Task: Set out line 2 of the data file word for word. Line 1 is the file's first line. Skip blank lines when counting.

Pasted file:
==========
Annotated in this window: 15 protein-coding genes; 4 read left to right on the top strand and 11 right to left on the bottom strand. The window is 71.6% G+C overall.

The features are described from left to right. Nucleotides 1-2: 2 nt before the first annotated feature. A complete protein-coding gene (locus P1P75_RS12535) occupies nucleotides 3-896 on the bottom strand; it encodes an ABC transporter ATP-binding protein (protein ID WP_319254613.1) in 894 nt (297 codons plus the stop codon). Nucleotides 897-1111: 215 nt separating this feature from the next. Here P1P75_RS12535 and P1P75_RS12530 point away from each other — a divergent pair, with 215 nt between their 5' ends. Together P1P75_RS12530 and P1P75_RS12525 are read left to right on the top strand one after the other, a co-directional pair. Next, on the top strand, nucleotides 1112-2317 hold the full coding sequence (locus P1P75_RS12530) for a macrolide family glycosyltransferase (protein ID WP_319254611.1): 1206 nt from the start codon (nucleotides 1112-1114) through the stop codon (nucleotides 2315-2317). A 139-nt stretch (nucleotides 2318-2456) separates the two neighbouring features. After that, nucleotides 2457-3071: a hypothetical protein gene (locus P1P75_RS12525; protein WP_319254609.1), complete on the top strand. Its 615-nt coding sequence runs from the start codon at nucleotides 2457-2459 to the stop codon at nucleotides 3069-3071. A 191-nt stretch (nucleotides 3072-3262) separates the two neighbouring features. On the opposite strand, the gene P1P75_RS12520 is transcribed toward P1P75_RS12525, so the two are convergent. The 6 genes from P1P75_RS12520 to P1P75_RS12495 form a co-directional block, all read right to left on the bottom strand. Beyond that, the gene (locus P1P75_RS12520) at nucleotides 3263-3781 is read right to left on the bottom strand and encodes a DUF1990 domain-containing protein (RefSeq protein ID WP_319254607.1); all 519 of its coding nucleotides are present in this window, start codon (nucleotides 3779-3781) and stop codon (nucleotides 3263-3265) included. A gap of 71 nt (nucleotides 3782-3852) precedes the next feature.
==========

The features are described from left to right. Nucleotides 1-2: 2 nt before the first annotated feature. A complete protein-coding gene (locus P1P75_RS12535) occupies nucleotides 3-896 on the bottom strand; it encodes an ABC transporter ATP-binding protein (protein ID WP_319254613.1) in 894 nt (297 codons plus the stop codon). Nucleotides 897-1111: 215 nt separating this feature from the next. Here P1P75_RS12535 and P1P75_RS12530 point away from each other — a divergent pair, with 215 nt between their 5' ends. Together P1P75_RS12530 and P1P75_RS12525 are read left to right on the top strand one after the other, a co-directional pair. Next, on the top strand, nucleotides 1112-2317 hold the full coding sequence (locus P1P75_RS12530) for a macrolide family glycosyltransferase (protein ID WP_319254611.1): 1206 nt from the start codon (nucleotides 1112-1114) through the stop codon (nucleotides 2315-2317). A 139-nt stretch (nucleotides 2318-2456) separates the two neighbouring features. After that, nucleotides 2457-3071: a hypothetical protein gene (locus P1P75_RS12525; protein WP_319254609.1), complete on the top strand. Its 615-nt coding sequence runs from the start codon at nucleotides 2457-2459 to the stop codon at nucleotides 3069-3071. A 191-nt stretch (nucleotides 3072-3262) separates the two neighbouring features. On the opposite strand, the gene P1P75_RS12520 is transcribed toward P1P75_RS12525, so the two are convergent. The 6 genes from P1P75_RS12520 to P1P75_RS12495 form a co-directional block, all read right to left on the bottom strand. Beyond that, the gene (locus P1P75_RS12520) at nucleotides 3263-3781 is read right to left on the bottom strand and encodes a DUF1990 domain-containing protein (RefSeq protein ID WP_319254607.1); all 519 of its coding nucleotides are present in this window, start codon (nucleotides 3779-3781) and stop codon (nucleotides 3263-3265) included. A gap of 71 nt (nucleotides 3782-3852) precedes the next feature.